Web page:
Syria escalation?

Equity markets took another brief tumble after Trump threatened a military response against President Assad’s forces following a gas attack in Syria last weekend. However, Mr Trump rowed back from an earlier tweet saying Russia should “get ready” for US missiles saying that such a response wasn’t imminent. Nevertheless, there has been a sharp pick-up in US military activity in the region and an escalation can’t be ruled out.

1st quarter earnings worries

Going into Friday’s US open global stock indices were broadly firmer with the majors all on course to post solid gains for the week. There are hopes that Trump’s corporate tax cuts will show up in US earnings and lead to further stock buy-backs and dividends, providing another boost to equities. However, some analysts continue to warn that the year-on-year comparisons could prove difficult given the strong first quarter recorded in 2017.
 
 FOREX

Wednesday saw the release of minutes from the Fed’s last meeting. These were viewed as hawkish with Fed members expecting the economy to strengthen and inflation to rise "in coming months." It now appears that the Federal Reserve is actively discussing how to cool off the economy.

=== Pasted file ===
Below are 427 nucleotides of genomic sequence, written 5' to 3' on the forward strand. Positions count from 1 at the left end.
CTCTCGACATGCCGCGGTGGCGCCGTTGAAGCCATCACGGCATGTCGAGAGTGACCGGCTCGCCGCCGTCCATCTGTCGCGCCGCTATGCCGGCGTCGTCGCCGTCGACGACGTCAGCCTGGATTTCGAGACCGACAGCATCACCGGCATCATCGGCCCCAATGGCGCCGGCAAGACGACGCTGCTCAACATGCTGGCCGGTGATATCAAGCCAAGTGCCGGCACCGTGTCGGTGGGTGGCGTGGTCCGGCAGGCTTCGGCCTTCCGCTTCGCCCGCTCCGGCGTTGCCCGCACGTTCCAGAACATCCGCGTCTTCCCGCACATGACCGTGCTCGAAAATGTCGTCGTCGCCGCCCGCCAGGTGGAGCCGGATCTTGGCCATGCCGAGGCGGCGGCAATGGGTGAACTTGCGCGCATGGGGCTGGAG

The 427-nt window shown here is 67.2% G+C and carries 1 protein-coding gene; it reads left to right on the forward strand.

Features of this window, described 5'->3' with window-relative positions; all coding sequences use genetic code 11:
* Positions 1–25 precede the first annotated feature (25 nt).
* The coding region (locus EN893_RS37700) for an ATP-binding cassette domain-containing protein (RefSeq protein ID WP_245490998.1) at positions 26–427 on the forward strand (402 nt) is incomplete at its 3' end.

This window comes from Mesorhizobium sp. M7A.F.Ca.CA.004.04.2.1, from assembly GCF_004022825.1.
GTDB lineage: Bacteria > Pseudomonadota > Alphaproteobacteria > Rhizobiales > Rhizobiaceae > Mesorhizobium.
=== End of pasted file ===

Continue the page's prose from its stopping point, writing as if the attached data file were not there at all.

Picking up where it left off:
Then on Thursday we had minutes from the ECB's meeting in early March, when the bank dropped a long-held pledge to accelerate its bond buying program if the Euro zone economy were to deteriorate. The euro sold off sharply following the release as members of the Governing Council noted their “concern that the risk of trade conflicts, which could be expected to have an adverse impact on activity for all countries involved, had increased…It was also cautioned that negative confidence effects could arise.”
But the net effect overall was minimal as both the EURUSD and Dollar Index remain stuck in trading ranges. The Dollar Index continues to be capped by resistance around 90.00 with the first line of support coming in at 89.00. Meanwhile last week saw the EURUSD bound by 1.2400 to the upside and with support around 1.2250.